Bhutan has no formal relations with the five permanent members of the U.N. Security Council and accepts financial assistance from primarily India, leaving Bhutan isolated from much of the world. It has recently shown a willingness to move toward democratic ideals and is also seeking to increase tourism after a long history of shunning foreigners. Learning how to help people in Bhutan means working to ensure adequate funding for the NGOs and other agencies dedicated to assisting the Bhutanese officials. One must work to stay vigilant and continue to support organizations dedicated to combating violations of human rights in Bhutan.

Michael Carmack

Photo: Flickr

Causes of Poverty in Bhutan
The Kingdom of Bhutan is a small Himalayan country of 750,000 people. Over one-third of the population lives below the poverty line. Ninety-six percent affected by the causes of poverty in Bhutan live in rural areas. The ones most impacted work outside the country’s modern economy, and include farmers, day laborers and small traders.

The Power of Nature in Bhutan Poverty

One cause of poverty in Bhutan cannot be controlled: the Himalayan landscape.

Natural disasters, such as floods and landslides, can wreak havoc on communities and ruin crops. Forces of nature can wipe out entire villages, forcing those already living in poverty to re-build their lives.

When weather conditions prevent a bountiful harvest, farmers do not have alternative options to financially recover. Farmers often don’t own enough productive land and livestock to gain financial security. Opportunities to generate cash income outside of agriculture are extremely limited, making farmers exclusively dependent on the success crops.  In rural areas, off-farm employment in rural areas is rare.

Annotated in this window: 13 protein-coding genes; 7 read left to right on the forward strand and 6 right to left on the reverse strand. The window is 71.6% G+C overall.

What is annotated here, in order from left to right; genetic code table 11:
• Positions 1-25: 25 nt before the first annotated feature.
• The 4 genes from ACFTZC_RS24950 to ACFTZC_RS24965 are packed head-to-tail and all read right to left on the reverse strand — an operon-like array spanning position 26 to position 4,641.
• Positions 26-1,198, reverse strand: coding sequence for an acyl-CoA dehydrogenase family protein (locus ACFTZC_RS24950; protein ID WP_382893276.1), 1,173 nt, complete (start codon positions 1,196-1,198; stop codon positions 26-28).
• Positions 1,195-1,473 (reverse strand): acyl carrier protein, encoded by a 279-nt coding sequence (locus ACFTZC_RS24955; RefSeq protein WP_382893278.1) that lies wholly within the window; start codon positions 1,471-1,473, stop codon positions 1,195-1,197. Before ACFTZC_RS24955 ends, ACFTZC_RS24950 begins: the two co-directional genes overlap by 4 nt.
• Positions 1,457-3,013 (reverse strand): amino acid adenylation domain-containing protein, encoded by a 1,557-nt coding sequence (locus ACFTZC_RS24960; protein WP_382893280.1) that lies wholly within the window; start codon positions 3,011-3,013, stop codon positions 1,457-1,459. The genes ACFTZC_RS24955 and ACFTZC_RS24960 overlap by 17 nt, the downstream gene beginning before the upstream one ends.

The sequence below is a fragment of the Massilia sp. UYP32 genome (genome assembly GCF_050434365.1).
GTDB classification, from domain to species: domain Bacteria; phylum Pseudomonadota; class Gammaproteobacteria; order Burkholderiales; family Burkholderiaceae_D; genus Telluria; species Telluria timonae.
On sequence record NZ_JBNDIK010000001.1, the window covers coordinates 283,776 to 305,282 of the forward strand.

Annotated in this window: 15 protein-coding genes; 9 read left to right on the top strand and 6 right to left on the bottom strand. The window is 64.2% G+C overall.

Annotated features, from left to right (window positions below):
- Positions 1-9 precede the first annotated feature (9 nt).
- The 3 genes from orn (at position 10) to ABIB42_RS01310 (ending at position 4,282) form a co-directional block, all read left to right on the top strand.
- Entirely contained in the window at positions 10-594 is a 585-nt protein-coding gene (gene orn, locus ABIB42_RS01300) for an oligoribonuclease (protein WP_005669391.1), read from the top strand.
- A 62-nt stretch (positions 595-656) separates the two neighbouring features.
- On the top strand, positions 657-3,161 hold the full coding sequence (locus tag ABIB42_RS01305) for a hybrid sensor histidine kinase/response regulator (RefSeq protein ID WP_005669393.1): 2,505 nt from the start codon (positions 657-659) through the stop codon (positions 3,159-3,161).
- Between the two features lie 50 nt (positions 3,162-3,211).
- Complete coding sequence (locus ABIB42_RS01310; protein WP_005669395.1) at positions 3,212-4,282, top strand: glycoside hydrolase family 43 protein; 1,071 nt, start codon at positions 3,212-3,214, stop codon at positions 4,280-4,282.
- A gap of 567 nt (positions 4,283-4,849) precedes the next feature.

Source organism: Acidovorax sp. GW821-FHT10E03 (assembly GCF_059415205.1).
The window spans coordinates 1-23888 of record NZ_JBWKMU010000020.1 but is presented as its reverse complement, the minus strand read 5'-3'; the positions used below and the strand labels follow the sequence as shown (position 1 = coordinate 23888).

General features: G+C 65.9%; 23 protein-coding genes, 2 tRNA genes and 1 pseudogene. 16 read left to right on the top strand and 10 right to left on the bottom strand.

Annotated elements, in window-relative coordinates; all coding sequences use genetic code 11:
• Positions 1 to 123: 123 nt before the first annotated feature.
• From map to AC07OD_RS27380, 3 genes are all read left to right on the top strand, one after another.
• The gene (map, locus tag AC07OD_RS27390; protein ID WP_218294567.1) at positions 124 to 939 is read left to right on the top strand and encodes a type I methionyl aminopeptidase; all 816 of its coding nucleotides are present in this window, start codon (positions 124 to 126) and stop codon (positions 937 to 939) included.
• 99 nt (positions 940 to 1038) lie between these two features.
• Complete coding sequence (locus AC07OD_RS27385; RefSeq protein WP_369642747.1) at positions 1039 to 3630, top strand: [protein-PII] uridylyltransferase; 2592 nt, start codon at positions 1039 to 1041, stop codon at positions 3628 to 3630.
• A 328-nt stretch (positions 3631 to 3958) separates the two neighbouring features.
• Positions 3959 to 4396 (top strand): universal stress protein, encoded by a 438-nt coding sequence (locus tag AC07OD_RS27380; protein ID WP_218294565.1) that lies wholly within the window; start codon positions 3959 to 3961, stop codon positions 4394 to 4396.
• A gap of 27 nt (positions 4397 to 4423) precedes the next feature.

Rugged terrain also makes travel difficult for rural populations. A person may have to walk three hours to a few days to reach a highway or main road. These demanding journeys limit access to social and health services, markets, technology and education.

The Struggle of Large Families, Students and Laborers 

Other causes of poverty in Bhutan are due to family size, lack of education and limited jobs.

Large families with a high dependency ratio (children and adults who cannot work) experience more poverty in both urban and rural areas. As of 2004, 49 percent of families in the rural areas of Bhutan had six or more members. These families experience labor shortages when youth and working adults leave their villages for the country’s urban centers.

A student in Bhutan’s rural regions may have to walk two to three hours each way to access the nearest primary school. Because access to education is difficult and limited, the adult literacy rate and opportunities to gain productive skills in the rural areas of Bhutan remain low. As of 2004, less than half of the Bhutan’s rural population was literate.

For day laborers and small traders outside of Bhutan’s agriculture-based economy, low earnings are often not enough to overcome poverty. Even when laborers and traders work more than one job, they are often unable to earn enough to live consistently above the poverty line.

Reducing Poverty and Staying Happy  

Local government is working to address the causes of poverty in Bhutan and build long-term solutions and comprehensive development programs, especially in rural areas.

Despite the various causes of poverty in Bhutan, the country is well-known as one of the happiest countries in Asia. As Bhutan aims to overcome poverty, it carries the rich success of its famous priority: happiness.


Smriti Krishnan

Photo: Flickr